May 15 – September 25, 1993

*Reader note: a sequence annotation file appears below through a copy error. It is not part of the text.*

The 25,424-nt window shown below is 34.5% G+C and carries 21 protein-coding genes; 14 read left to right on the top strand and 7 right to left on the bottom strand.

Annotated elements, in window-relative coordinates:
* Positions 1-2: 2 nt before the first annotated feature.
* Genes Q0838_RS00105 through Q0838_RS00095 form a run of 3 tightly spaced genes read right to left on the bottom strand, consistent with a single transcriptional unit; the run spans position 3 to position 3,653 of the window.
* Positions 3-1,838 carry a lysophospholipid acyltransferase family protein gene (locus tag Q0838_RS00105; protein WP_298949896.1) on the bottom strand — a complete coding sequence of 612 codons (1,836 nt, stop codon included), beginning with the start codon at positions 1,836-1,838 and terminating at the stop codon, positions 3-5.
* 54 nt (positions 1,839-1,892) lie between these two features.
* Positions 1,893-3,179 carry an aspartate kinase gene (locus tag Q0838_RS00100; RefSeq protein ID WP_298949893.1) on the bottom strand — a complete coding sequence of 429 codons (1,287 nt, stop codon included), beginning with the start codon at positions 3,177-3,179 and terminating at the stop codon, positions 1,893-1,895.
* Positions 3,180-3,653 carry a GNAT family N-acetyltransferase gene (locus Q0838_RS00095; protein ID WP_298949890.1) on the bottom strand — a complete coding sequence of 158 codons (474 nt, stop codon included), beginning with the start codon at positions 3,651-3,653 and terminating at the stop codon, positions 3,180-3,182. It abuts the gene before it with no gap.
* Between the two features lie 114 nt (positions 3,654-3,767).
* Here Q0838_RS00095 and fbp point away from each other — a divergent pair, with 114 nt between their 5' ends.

Inextricably linked to the arts of calligraphy and painting, seals and seal carving occupy a central place in Chinese culture. No work of calligraphy or painting is deemed complete until a seal impression is affixed. Carved on stones selected for their subtle colors, textures, and markings, seals are indispensable components of the literati’s set of writing implements. Yet seal carving is not the mere appurtenance of painging and calligraphy: it is valued both as an independent lapidary art and, through the study of the ancient characters carved on seals, as a vital link with antiquity. The seal is thus at once a tool, a work of art and an embodiment of palaeographic reserach.